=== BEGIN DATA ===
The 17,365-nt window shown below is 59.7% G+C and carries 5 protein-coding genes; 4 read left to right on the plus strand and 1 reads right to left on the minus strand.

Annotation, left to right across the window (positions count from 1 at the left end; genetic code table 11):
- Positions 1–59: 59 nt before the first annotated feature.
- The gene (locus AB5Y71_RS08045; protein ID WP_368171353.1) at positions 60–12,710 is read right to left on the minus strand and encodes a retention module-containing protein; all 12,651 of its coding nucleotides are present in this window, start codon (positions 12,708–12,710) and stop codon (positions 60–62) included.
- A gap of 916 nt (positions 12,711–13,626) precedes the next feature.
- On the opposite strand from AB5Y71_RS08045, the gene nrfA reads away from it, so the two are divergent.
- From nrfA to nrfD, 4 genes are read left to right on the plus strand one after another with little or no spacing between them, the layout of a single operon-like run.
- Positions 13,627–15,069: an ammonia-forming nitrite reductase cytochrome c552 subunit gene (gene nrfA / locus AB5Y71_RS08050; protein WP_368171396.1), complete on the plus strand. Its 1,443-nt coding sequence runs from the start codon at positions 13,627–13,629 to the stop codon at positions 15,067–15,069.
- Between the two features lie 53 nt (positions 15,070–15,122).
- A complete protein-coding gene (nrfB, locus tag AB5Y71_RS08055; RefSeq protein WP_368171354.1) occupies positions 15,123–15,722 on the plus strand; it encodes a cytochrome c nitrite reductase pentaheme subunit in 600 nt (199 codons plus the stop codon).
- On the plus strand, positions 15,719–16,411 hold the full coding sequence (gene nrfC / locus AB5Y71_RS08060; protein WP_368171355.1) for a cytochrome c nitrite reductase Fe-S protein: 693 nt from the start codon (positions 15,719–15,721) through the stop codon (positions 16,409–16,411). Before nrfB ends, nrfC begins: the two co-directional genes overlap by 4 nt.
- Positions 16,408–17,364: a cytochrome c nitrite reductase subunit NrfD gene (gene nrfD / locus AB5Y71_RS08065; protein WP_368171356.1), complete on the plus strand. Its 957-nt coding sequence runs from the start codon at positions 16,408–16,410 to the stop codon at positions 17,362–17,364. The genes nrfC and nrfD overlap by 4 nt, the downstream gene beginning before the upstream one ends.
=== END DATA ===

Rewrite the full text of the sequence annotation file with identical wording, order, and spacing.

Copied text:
The 17,365-nt window shown below is 59.7% G+C and carries 5 protein-coding genes; 4 read left to right on the plus strand and 1 reads right to left on the minus strand.

Annotation, left to right across the window (positions count from 1 at the left end; genetic code table 11):
- Positions 1–59: 59 nt before the first annotated feature.
- The gene (locus AB5Y71_RS08045; protein ID WP_368171353.1) at positions 60–12,710 is read right to left on the minus strand and encodes a retention module-containing protein; all 12,651 of its coding nucleotides are present in this window, start codon (positions 12,708–12,710) and stop codon (positions 60–62) included.
- A gap of 916 nt (positions 12,711–13,626) precedes the next feature.
- On the opposite strand from AB5Y71_RS08045, the gene nrfA reads away from it, so the two are divergent.
- From nrfA to nrfD, 4 genes are read left to right on the plus strand one after another with little or no spacing between them, the layout of a single operon-like run.
- Positions 13,627–15,069: an ammonia-forming nitrite reductase cytochrome c552 subunit gene (gene nrfA / locus AB5Y71_RS08050; protein WP_368171396.1), complete on the plus strand. Its 1,443-nt coding sequence runs from the start codon at positions 13,627–13,629 to the stop codon at positions 15,067–15,069.
- Between the two features lie 53 nt (positions 15,070–15,122).
- A complete protein-coding gene (nrfB, locus tag AB5Y71_RS08055; RefSeq protein WP_368171354.1) occupies positions 15,123–15,722 on the plus strand; it encodes a cytochrome c nitrite reductase pentaheme subunit in 600 nt (199 codons plus the stop codon).
- On the plus strand, positions 15,719–16,411 hold the full coding sequence (gene nrfC / locus AB5Y71_RS08060; protein WP_368171355.1) for a cytochrome c nitrite reductase Fe-S protein: 693 nt from the start codon (positions 15,719–15,721) through the stop codon (positions 16,409–16,411). Before nrfB ends, nrfC begins: the two co-directional genes overlap by 4 nt.
- Positions 16,408–17,364: a cytochrome c nitrite reductase subunit NrfD gene (gene nrfD / locus AB5Y71_RS08065; protein WP_368171356.1), complete on the plus strand. Its 957-nt coding sequence runs from the start codon at positions 16,408–16,410 to the stop codon at positions 17,362–17,364. The genes nrfC and nrfD overlap by 4 nt, the downstream gene beginning before the upstream one ends.